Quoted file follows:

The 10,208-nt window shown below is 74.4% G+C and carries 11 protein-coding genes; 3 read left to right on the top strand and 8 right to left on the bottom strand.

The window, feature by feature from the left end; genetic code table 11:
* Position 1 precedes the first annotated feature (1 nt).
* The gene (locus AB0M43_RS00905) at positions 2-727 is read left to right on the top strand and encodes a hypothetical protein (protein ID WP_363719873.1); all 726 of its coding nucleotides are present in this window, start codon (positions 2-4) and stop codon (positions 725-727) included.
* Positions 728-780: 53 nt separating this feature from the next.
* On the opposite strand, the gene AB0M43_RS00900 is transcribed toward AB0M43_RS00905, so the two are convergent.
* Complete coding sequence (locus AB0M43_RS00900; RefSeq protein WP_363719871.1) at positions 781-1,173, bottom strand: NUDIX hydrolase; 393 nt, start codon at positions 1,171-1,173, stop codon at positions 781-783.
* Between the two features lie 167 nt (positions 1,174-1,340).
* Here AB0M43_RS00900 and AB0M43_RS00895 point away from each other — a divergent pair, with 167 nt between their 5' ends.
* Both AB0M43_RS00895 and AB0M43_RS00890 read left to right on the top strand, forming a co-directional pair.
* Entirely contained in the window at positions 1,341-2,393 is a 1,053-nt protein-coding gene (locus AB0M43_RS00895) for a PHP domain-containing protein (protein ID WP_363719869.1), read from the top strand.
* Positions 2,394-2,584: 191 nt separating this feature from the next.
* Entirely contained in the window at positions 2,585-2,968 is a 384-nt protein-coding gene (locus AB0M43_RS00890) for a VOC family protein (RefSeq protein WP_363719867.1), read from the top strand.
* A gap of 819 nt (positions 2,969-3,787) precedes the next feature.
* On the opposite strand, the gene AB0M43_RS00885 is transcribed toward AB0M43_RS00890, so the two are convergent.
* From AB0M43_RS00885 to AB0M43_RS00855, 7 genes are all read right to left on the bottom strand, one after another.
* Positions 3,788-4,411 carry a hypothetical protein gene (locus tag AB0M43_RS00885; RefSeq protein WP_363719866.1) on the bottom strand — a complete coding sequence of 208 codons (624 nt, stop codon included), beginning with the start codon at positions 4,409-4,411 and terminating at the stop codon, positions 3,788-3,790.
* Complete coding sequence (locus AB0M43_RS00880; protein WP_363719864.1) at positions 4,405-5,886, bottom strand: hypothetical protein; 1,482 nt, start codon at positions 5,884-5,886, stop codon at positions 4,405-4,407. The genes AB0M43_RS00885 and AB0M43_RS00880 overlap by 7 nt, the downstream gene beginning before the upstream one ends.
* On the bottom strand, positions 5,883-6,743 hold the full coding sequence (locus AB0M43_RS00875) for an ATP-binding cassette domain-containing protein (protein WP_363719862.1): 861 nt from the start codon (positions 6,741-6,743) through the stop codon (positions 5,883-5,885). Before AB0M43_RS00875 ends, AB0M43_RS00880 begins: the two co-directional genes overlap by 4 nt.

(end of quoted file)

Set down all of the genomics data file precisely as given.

The 10,208-nt window shown below is 74.4% G+C and carries 11 protein-coding genes; 3 read left to right on the top strand and 8 right to left on the bottom strand.

The window, feature by feature from the left end; genetic code table 11:
* Position 1 precedes the first annotated feature (1 nt).
* The gene (locus AB0M43_RS00905) at positions 2-727 is read left to right on the top strand and encodes a hypothetical protein (protein ID WP_363719873.1); all 726 of its coding nucleotides are present in this window, start codon (positions 2-4) and stop codon (positions 725-727) included.
* Positions 728-780: 53 nt separating this feature from the next.
* On the opposite strand, the gene AB0M43_RS00900 is transcribed toward AB0M43_RS00905, so the two are convergent.
* Complete coding sequence (locus AB0M43_RS00900; RefSeq protein WP_363719871.1) at positions 781-1,173, bottom strand: NUDIX hydrolase; 393 nt, start codon at positions 1,171-1,173, stop codon at positions 781-783.
* Between the two features lie 167 nt (positions 1,174-1,340).
* Here AB0M43_RS00900 and AB0M43_RS00895 point away from each other — a divergent pair, with 167 nt between their 5' ends.
* Both AB0M43_RS00895 and AB0M43_RS00890 read left to right on the top strand, forming a co-directional pair.
* Entirely contained in the window at positions 1,341-2,393 is a 1,053-nt protein-coding gene (locus AB0M43_RS00895) for a PHP domain-containing protein (protein ID WP_363719869.1), read from the top strand.
* Positions 2,394-2,584: 191 nt separating this feature from the next.
* Entirely contained in the window at positions 2,585-2,968 is a 384-nt protein-coding gene (locus AB0M43_RS00890) for a VOC family protein (RefSeq protein WP_363719867.1), read from the top strand.
* A gap of 819 nt (positions 2,969-3,787) precedes the next feature.
* On the opposite strand, the gene AB0M43_RS00885 is transcribed toward AB0M43_RS00890, so the two are convergent.
* From AB0M43_RS00885 to AB0M43_RS00855, 7 genes are all read right to left on the bottom strand, one after another.
* Positions 3,788-4,411 carry a hypothetical protein gene (locus tag AB0M43_RS00885; RefSeq protein WP_363719866.1) on the bottom strand — a complete coding sequence of 208 codons (624 nt, stop codon included), beginning with the start codon at positions 4,409-4,411 and terminating at the stop codon, positions 3,788-3,790.
* Complete coding sequence (locus AB0M43_RS00880; protein WP_363719864.1) at positions 4,405-5,886, bottom strand: hypothetical protein; 1,482 nt, start codon at positions 5,884-5,886, stop codon at positions 4,405-4,407. The genes AB0M43_RS00885 and AB0M43_RS00880 overlap by 7 nt, the downstream gene beginning before the upstream one ends.
* On the bottom strand, positions 5,883-6,743 hold the full coding sequence (locus AB0M43_RS00875) for an ATP-binding cassette domain-containing protein (protein WP_363719862.1): 861 nt from the start codon (positions 6,741-6,743) through the stop codon (positions 5,883-5,885). Before AB0M43_RS00875 ends, AB0M43_RS00880 begins: the two co-directional genes overlap by 4 nt.